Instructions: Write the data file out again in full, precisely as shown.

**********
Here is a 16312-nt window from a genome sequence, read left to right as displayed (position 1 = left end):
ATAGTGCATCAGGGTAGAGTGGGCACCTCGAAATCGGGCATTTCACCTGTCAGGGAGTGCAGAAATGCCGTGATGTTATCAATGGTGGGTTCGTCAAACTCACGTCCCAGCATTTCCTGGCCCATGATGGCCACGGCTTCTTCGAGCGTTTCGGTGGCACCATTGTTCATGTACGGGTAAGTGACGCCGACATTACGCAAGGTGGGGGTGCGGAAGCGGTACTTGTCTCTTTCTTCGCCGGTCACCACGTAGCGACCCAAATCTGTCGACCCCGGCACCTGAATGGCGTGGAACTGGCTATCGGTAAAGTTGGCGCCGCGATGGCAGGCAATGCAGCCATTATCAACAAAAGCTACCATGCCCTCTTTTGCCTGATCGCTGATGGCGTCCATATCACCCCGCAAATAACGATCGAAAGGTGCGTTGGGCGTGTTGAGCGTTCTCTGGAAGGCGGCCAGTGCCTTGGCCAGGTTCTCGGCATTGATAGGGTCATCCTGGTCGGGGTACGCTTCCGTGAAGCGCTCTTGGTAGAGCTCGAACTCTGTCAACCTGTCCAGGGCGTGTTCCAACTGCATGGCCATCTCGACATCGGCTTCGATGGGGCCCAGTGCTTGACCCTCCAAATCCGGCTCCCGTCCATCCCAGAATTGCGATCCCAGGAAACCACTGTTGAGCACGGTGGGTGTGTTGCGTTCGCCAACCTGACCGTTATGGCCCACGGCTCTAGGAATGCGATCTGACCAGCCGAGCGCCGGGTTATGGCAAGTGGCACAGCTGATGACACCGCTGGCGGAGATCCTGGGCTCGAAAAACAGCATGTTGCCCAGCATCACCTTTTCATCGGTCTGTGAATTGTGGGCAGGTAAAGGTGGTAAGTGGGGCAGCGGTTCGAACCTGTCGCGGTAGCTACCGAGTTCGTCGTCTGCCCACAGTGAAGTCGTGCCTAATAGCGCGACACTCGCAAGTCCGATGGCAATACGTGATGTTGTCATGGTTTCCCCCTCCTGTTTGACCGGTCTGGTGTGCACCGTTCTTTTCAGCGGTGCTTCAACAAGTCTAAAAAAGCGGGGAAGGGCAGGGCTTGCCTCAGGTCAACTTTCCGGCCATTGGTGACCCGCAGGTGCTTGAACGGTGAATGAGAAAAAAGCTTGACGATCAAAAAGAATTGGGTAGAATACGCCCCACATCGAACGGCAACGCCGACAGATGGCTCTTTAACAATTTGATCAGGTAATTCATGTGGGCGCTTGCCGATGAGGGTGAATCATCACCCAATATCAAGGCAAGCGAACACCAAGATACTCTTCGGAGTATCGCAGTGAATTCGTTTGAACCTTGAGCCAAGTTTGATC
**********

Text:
Here is a 16312-nt window from a genome sequence, read left to right as displayed (position 1 = left end):
ATAGTGCATCAGGGTAGAGTGGGCACCTCGAAATCGGGCATTTCACCTGTCAGGGAGTGCAGAAATGCCGTGATGTTATCAATGGTGGGTTCGTCAAACTCACGTCCCAGCATTTCCTGGCCCATGATGGCCACGGCTTCTTCGAGCGTTTCGGTGGCACCATTGTTCATGTACGGGTAAGTGACGCCGACATTACGCAAGGTGGGGGTGCGGAAGCGGTACTTGTCTCTTTCTTCGCCGGTCACCACGTAGCGACCCAAATCTGTCGACCCCGGCACCTGAATGGCGTGGAACTGGCTATCGGTAAAGTTGGCGCCGCGATGGCAGGCAATGCAGCCATTATCAACAAAAGCTACCATGCCCTCTTTTGCCTGATCGCTGATGGCGTCCATATCACCCCGCAAATAACGATCGAAAGGTGCGTTGGGCGTGTTGAGCGTTCTCTGGAAGGCGGCCAGTGCCTTGGCCAGGTTCTCGGCATTGATAGGGTCATCCTGGTCGGGGTACGCTTCCGTGAAGCGCTCTTGGTAGAGCTCGAACTCTGTCAACCTGTCCAGGGCGTGTTCCAACTGCATGGCCATCTCGACATCGGCTTCGATGGGGCCCAGTGCTTGACCCTCCAAATCCGGCTCCCGTCCATCCCAGAATTGCGATCCCAGGAAACCACTGTTGAGCACGGTGGGTGTGTTGCGTTCGCCAACCTGACCGTTATGGCCCACGGCTCTAGGAATGCGATCTGACCAGCCGAGCGCCGGGTTATGGCAAGTGGCACAGCTGATGACACCGCTGGCGGAGATCCTGGGCTCGAAAAACAGCATGTTGCCCAGCATCACCTTTTCATCGGTCTGTGAATTGTGGGCAGGTAAAGGTGGTAAGTGGGGCAGCGGTTCGAACCTGTCGCGGTAGCTACCGAGTTCGTCGTCTGCCCACAGTGAAGTCGTGCCTAATAGCGCGACACTCGCAAGTCCGATGGCAATACGTGATGTTGTCATGGTTTCCCCCTCCTGTTTGACCGGTCTGGTGTGCACCGTTCTTTTCAGCGGTGCTTCAACAAGTCTAAAAAAGCGGGGAAGGGCAGGGCTTGCCTCAGGTCAACTTTCCGGCCATTGGTGACCCGCAGGTGCTTGAACGGTGAATGAGAAAAAAGCTTGACGATCAAAAAGAATTGGGTAGAATACGCCCCACATCGAACGGCAACGCCGACAGATGGCTCTTTAACAATTTGATCAGGTAATTCATGTGGGCGCTTGCCGATGAGGGTGAATCATCACCCAATATCAAGGCAAGCGAACACCAAGATACTCTTCGGAGTATCGCAGTGAATTCGTTTGAACCTTGAGCCAAGTTTGATC